The discouraging news from today is that the Court denied cert in Baylor v. United States, a federalism case in which Cato filed an amicus brief.  Briefly, we supported a pizza-shop robber who was prosecuted not in state court for, say, robbery, but in federal court for ”interfering with interstate commerce” and therefore violating the ”Hobbs Act” (a 1946 anti-racketeering law).  The Sixth Circuit held that the Commerce Clause permitted this prosecution because the pizzeria got its flour, sauce, and cheese from various states outside Ohio.  We argued that prosecuting robberies that have such an attenuated effect on interstate commerce destroys the line between the states’ power to punish violent crime and Congress’s power to regulate interstate markets.

Also not decided today were Davis v. FEC, the “millionaires’ amendment” campaign finance case in which we also filed a brief, and Exxon v. Baker, where $1.5 billion in punitive damages is at stake over a super-technical application of maritime law.

Perp Walk for Former Bear Stearns Employees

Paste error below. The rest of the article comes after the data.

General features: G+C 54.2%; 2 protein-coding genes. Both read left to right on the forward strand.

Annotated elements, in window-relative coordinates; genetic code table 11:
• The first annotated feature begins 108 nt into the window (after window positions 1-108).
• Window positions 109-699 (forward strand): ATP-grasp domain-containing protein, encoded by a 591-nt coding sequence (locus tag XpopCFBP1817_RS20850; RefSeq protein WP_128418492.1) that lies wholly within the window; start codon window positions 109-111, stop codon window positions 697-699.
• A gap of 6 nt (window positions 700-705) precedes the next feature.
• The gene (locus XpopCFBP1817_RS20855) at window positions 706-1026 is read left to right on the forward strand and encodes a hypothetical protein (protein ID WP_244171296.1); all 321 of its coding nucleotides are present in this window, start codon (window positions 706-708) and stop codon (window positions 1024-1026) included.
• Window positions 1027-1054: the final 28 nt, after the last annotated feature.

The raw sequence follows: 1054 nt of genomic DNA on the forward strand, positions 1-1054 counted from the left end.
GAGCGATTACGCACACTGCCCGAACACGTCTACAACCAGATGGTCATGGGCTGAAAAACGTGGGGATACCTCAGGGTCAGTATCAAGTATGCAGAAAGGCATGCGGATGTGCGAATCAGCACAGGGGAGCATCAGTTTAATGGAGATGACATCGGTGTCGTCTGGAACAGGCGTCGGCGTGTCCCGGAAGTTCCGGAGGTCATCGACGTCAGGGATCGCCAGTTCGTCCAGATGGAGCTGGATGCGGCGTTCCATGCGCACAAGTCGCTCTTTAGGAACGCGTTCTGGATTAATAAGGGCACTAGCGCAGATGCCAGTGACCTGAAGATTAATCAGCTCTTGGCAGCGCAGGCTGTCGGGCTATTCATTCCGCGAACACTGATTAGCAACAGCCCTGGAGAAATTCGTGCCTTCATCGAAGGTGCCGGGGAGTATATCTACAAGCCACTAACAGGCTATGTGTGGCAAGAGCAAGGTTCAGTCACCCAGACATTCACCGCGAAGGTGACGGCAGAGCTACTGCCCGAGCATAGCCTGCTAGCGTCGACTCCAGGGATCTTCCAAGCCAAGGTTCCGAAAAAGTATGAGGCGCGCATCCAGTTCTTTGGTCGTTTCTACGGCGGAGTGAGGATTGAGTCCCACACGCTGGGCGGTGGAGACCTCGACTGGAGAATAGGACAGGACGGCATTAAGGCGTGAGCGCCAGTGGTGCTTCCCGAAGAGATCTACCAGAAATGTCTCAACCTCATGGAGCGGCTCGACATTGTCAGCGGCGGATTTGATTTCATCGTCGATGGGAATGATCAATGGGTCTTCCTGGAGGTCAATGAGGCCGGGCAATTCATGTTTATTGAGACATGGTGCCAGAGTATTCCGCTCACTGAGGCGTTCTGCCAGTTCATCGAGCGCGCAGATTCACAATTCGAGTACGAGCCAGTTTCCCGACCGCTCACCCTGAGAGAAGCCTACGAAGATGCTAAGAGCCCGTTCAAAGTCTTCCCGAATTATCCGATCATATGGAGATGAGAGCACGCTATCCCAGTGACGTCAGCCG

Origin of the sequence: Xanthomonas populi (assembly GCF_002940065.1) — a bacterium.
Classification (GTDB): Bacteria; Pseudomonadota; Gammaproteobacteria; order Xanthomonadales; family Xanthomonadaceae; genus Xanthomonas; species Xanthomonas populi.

Today many newspapers ran a front-page photograph of ex–Bear Stearns fund managers walking in handcuffs. It’s called a “perp walk.” Instead of arresting people quietly, the police parade them in handcuffs before the media. The walk refers to when the whole spectacle is orchestrated in advance (i.e. “Are the TV cameras out there?  Okay, let’s park the van 3 blocks away and walk slowly over to the courthouse.”)

Federal Appellate Judge David Sentelle, who was a former prosecutor himself, had a terrific article condemning this pernicious practice.  Here’s an excerpt:

Why does the prosecutor subject the accused to that walk of shame in handcuffs before the media?  It still appears to me to be no more nor less than an attempt improperly to sway the thinking of potential jurors or subject to the punishment of shame an accused who has not yet been convicted of anything…. The real shame, I think, is that of the prosecution more than the defendant. 

Unfortunately, the full article is not available online. 

For related Cato work, go here.

REAL ID Grant Process Collapses, Money Goes to No-Bid Contract

Mickey McCarter at Homeland Security Today has the scoop on REAL ID grants that the Department of Homeland Security is doling out today.